Dear Colleagues,

We are writing to you in search of datasets that could be used by an upcoming LTER Working Group.  We are specifically seeking the following types of plant datasets:

1)     Trait and/or fitness data collected on individuals growing within experiments or across natural environmental gradients. Trait data might include things like: SLA, LDMC, flowering time, height. Fitness data might include: seed production, survival, biomass, size metrics. We have no restrictions with respect to the types of traits or fitness measures.

2)     Plant community data on species (e.g., percent cover, relative biomass, etc.) collected from the same experiments or natural environmental gradients on which individual trait/fitness data have been collected (see 1).

We are most in need of individual plant trait/fitness datasets for our analyses, but welcome all datasets, from either the same or different studies, that fit these criteria (see Full project description below for more details). If you know of any such datasets, or if you have questions about the data we are trying to obtain, please contact José Waterton at

Many thanks for your help in our dataset search!

José Waterton, on behalf of the LTER Selection Synthesis Group

Full project description

We are members of a synthesis working group funded by an LTER Network Office Scientific Peers Advancing Research Collaborations (SPARC) grant entitled Selection across scales—merging evolutionary biology and community ecology to understand trait shifts in response to environmental change, for which we kindly seek your assistance in obtaining relevant data. We believe that this synthesis project is an exciting opportunity to leverage work carried out in LTER sites to address important questions in evolutionary ecology that spans scales of biological organization.

The ultimate goal of the synthesis working group is to evaluate the extent to which selection acting among individuals within populations under given environmental conditions (i.e., how trait values of individuals are associated with their fitness) is concordant with selection acting among species within communities in those same conditions (i.e., how trait values of species are associated with their relative abundance). Such parallel selective processes at different scales of biological organization, along with phenotypic plasticity, will determine the functional composition of communities; specifically, when plasticity and selection in a given environment are concordant (i.e., they shift trait values in the same direction at each level), then that environment will shift community functional composition to a greater extent than if selection and/or plasticity are discordant.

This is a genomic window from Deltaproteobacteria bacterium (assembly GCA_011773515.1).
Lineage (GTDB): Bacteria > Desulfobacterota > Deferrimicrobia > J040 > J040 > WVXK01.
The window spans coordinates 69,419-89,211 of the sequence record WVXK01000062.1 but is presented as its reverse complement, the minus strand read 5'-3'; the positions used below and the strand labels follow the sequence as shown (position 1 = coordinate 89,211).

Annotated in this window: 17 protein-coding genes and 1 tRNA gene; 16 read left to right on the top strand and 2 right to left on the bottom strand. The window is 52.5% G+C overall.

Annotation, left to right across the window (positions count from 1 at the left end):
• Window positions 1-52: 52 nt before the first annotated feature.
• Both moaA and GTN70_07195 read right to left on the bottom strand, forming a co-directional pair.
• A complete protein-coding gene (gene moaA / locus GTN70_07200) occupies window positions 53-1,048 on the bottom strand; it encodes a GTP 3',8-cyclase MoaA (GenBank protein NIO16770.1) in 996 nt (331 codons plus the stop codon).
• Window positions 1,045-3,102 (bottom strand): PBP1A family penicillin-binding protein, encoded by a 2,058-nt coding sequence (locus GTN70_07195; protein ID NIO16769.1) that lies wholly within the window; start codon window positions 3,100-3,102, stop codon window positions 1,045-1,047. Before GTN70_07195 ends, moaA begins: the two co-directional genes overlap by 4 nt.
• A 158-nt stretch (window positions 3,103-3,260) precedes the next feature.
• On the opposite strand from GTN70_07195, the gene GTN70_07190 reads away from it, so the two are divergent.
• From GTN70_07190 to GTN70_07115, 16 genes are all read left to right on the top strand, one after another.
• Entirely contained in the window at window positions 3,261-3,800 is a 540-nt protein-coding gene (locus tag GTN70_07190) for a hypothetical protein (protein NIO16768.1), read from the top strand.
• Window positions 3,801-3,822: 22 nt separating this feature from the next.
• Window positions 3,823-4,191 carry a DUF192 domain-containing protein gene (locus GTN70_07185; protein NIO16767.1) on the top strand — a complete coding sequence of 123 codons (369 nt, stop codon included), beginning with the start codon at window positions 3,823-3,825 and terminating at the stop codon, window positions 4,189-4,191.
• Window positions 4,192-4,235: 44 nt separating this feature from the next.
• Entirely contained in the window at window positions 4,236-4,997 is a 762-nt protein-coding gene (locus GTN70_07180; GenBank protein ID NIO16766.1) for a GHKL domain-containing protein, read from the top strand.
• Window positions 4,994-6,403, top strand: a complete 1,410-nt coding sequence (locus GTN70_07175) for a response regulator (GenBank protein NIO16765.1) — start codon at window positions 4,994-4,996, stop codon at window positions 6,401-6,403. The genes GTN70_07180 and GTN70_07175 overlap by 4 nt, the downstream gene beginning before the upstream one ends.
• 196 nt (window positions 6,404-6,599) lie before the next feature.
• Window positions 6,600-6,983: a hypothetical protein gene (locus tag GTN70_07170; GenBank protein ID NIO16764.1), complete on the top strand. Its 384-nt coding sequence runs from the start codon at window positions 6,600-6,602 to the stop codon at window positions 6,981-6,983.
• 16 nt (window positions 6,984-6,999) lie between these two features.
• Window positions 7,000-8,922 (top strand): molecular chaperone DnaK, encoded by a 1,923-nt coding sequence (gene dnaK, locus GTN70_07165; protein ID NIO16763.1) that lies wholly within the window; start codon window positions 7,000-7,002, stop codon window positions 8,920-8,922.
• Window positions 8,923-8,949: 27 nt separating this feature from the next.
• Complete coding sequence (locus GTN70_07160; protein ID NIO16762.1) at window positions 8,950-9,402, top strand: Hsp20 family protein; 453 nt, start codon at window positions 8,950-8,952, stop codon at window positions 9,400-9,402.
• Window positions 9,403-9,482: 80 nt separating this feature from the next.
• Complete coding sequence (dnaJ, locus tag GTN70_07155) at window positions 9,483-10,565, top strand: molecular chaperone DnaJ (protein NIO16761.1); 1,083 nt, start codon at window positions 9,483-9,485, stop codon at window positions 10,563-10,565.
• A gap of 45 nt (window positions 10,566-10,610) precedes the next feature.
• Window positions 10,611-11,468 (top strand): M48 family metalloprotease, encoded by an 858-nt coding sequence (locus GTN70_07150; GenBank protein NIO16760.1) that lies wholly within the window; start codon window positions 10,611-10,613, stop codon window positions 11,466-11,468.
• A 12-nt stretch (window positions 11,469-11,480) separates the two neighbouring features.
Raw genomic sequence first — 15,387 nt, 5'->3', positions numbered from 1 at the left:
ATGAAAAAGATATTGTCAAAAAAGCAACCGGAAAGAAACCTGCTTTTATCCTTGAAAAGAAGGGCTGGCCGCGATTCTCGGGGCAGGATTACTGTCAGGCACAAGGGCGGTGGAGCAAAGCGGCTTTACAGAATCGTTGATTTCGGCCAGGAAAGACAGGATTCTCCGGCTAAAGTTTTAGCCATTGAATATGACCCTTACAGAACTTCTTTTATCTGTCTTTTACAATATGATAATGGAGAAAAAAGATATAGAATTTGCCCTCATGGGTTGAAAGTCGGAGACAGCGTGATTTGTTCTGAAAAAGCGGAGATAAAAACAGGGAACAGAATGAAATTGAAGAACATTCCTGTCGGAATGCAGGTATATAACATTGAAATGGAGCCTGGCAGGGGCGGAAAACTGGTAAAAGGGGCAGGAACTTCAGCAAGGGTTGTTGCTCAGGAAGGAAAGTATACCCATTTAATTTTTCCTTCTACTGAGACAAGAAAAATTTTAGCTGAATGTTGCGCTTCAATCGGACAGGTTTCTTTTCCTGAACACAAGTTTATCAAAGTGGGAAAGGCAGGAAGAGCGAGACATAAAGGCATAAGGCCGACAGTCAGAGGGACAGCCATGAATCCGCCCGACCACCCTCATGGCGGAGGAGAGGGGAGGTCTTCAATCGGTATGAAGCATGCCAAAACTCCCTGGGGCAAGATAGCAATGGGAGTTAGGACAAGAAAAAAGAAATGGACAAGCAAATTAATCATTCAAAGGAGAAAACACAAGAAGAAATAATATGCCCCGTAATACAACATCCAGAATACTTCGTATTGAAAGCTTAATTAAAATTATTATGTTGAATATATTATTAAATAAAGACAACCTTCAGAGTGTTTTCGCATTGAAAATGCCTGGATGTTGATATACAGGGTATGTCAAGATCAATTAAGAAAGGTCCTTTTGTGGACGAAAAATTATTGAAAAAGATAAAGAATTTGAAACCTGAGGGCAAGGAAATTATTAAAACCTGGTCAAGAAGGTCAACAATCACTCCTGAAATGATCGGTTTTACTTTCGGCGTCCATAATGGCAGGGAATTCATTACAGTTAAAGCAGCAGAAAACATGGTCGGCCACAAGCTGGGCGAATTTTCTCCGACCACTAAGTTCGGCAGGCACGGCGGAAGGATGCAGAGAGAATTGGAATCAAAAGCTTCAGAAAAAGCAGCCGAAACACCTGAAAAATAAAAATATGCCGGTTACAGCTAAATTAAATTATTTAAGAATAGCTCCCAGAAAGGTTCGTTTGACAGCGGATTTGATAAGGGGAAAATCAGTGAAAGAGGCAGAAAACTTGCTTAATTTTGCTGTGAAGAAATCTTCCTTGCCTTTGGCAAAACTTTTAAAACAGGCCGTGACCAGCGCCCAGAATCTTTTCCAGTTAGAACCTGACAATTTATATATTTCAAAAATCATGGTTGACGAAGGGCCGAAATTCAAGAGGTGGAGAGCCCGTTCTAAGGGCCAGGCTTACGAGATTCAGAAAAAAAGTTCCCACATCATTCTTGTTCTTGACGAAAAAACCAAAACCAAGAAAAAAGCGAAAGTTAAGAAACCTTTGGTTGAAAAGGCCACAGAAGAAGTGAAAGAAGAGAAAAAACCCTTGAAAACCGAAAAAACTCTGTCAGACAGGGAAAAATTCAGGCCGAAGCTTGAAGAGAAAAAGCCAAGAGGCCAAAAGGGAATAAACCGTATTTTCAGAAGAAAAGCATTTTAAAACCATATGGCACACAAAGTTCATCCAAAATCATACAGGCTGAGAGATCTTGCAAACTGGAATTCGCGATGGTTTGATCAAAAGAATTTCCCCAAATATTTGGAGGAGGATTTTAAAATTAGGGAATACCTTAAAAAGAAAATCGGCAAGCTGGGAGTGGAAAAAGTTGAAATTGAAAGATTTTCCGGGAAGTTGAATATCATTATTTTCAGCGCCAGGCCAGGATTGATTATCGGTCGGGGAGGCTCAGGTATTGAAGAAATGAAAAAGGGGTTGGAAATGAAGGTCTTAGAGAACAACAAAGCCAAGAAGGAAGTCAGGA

To carry out our analysis, we are compiling a database of datasets with which we aim to 1) carry out formal analysis evaluating the concordance of selection and plasticity, and 2) characterize the data that has been collected to date in LTER sites (and others) and identify what additional data would need to be collected to allow such analyses to be carried out in future. We would appreciate your assistance in identifying and acquiring relevant datasets from your sites which will further working group’s progress towards these two aims. 

Dataset criteria

The “ideal” dataset (if it exists!) to evaluate concordance of selection at the community- and population-scale would contain the following:

1. Population scale components – individual traits and fitness

  1. A measure of the “performance” (i.e., fitness) of a set individuals or genotypes for one or more given species in each different environmental condition (e.g., grazed and ungrazed, fertilized and unfertilized),), such as seed count or biomass.
  2. Functional trait values for a set of individuals/genotypes for one or more given species in each different environmental condition.
  • Note that the traits MUST be measured on the same individuals/genotypes for which fitness was measured in order to evaluate natural selection.

Selection at the population scale would be evaluated by regressing individual performance on individual traits. Plasticity can be evaluated by evaluating changes in trait values between environments.

2. Community scale components – species traits and abundance

  1. A measure of the “performance” of each species (or a subset of species, e.g., common species) in multiple different manipulated environmental conditions (e.g., grazed and ungrazed) such as total biomass or percent cover in a plot.
  2. Functional trait values for each species in each environmental condition.
    • Note that data for trait values could be: 1) averages for each species in each environment or 2) traits measured on a set of individuals in each environment, from which species averages could be calculated.

Selection at the community scale would be evaluated by regressing species performance on species traits. Plasticity can be evaluated by evaluating changes in trait values between environments.

In the “ideal” dataset, the population and community scale data would be collected for the same species in the same community in each environment. However, because required community and population scale data address questions at different scales of organization, we expect that such comprehensive datasets will be rare, if they exist at all. We therefore expect that analyzing the concordance of selection at each scale of organizing will only be possible by combining different datasets from the same or different sites, 

Therefore, we are interested in compiling a database of datasets that contain one or more components at the population and community scale (e.g., 1A, 1B, 2A, 2B from the list above). We have no restrictions with respect to site, experimental treatments, or experiment duration as we are currently in the data exploration and gathering phase of the working groups aims.